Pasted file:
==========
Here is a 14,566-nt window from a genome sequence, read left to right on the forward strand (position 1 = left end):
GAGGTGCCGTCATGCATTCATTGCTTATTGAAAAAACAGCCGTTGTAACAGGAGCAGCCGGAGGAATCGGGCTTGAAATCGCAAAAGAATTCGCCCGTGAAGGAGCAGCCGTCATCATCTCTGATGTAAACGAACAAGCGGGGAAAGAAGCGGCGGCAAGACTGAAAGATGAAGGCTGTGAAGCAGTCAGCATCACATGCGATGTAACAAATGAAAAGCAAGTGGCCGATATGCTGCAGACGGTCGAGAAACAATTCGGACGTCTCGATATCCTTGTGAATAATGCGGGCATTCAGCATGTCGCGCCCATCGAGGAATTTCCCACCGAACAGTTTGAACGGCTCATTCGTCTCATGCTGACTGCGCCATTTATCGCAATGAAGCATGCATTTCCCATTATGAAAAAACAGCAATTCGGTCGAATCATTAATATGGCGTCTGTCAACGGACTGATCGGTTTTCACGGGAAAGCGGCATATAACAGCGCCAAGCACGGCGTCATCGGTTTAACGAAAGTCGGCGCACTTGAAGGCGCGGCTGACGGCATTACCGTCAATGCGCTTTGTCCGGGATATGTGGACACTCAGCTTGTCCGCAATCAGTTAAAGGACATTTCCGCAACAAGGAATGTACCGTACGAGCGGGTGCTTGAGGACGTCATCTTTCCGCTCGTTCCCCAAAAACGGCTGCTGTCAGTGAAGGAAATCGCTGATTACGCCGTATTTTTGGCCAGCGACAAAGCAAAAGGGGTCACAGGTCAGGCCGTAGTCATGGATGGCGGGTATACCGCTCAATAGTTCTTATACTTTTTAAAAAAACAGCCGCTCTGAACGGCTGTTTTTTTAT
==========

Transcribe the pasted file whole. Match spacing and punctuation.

Here is a 14,566-nt window from a genome sequence, read left to right on the forward strand (position 1 = left end):
GAGGTGCCGTCATGCATTCATTGCTTATTGAAAAAACAGCCGTTGTAACAGGAGCAGCCGGAGGAATCGGGCTTGAAATCGCAAAAGAATTCGCCCGTGAAGGAGCAGCCGTCATCATCTCTGATGTAAACGAACAAGCGGGGAAAGAAGCGGCGGCAAGACTGAAAGATGAAGGCTGTGAAGCAGTCAGCATCACATGCGATGTAACAAATGAAAAGCAAGTGGCCGATATGCTGCAGACGGTCGAGAAACAATTCGGACGTCTCGATATCCTTGTGAATAATGCGGGCATTCAGCATGTCGCGCCCATCGAGGAATTTCCCACCGAACAGTTTGAACGGCTCATTCGTCTCATGCTGACTGCGCCATTTATCGCAATGAAGCATGCATTTCCCATTATGAAAAAACAGCAATTCGGTCGAATCATTAATATGGCGTCTGTCAACGGACTGATCGGTTTTCACGGGAAAGCGGCATATAACAGCGCCAAGCACGGCGTCATCGGTTTAACGAAAGTCGGCGCACTTGAAGGCGCGGCTGACGGCATTACCGTCAATGCGCTTTGTCCGGGATATGTGGACACTCAGCTTGTCCGCAATCAGTTAAAGGACATTTCCGCAACAAGGAATGTACCGTACGAGCGGGTGCTTGAGGACGTCATCTTTCCGCTCGTTCCCCAAAAACGGCTGCTGTCAGTGAAGGAAATCGCTGATTACGCCGTATTTTTGGCCAGCGACAAAGCAAAAGGGGTCACAGGTCAGGCCGTAGTCATGGATGGCGGGTATACCGCTCAATAGTTCTTATACTTTTTAAAAAAACAGCCGCTCTGAACGGCTGTTTTTTTAT